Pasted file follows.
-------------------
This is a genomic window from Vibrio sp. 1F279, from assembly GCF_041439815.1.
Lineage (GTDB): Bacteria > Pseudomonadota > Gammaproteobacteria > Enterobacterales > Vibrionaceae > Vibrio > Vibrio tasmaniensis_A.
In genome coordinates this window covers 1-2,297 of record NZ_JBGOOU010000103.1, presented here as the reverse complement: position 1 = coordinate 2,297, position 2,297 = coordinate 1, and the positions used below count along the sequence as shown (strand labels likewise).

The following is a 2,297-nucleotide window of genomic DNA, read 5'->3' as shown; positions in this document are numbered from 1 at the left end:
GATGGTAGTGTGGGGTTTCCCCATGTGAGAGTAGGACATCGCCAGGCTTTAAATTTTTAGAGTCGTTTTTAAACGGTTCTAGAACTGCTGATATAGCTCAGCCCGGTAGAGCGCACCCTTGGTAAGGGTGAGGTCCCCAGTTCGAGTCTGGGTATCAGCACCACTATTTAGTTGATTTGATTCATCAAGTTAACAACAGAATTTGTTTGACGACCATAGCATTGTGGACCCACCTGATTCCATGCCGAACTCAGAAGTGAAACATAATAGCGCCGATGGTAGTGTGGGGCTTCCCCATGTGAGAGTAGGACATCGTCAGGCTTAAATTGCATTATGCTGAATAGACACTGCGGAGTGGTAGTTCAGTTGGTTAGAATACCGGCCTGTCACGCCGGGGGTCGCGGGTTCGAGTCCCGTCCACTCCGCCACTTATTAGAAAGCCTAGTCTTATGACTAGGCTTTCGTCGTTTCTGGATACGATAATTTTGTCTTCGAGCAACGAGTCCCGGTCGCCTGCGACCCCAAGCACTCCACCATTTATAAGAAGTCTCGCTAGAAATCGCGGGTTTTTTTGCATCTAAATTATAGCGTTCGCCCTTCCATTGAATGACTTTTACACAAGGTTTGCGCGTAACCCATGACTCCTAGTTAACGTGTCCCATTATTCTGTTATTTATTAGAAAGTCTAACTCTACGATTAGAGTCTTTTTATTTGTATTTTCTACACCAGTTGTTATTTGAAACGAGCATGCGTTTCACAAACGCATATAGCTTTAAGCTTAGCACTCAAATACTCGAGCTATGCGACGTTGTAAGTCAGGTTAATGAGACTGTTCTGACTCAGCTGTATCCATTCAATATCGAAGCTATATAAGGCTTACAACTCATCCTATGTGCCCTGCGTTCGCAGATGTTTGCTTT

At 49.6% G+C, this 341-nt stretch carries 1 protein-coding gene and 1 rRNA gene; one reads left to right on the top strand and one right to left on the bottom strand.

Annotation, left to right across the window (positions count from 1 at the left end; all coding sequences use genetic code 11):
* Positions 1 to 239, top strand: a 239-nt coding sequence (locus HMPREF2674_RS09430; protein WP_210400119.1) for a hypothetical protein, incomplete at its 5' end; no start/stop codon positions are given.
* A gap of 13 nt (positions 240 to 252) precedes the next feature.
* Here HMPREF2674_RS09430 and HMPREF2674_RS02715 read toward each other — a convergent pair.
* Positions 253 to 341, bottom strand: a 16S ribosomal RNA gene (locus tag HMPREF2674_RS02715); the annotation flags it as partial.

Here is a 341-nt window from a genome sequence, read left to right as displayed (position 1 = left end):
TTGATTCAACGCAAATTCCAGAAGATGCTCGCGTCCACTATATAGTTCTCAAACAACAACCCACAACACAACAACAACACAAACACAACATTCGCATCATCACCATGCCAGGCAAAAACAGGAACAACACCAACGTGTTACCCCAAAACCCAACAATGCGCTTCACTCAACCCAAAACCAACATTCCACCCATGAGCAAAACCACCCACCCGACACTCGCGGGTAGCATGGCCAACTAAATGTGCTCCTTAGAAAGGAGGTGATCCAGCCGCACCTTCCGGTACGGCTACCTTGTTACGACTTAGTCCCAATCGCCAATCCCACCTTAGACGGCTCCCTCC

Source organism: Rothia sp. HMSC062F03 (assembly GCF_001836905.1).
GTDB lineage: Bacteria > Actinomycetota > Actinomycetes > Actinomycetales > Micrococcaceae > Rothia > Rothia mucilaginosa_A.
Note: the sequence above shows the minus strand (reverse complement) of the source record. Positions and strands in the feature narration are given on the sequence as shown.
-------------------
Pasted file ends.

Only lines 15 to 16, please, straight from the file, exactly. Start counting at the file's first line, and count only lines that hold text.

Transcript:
GTDB lineage: Bacteria > Actinomycetota > Actinomycetes > Actinomycetales > Micrococcaceae > Rothia > Rothia mucilaginosa_A.
Note: the sequence above shows the minus strand (reverse complement) of the source record. Positions and strands in the feature narration are given on the sequence as shown.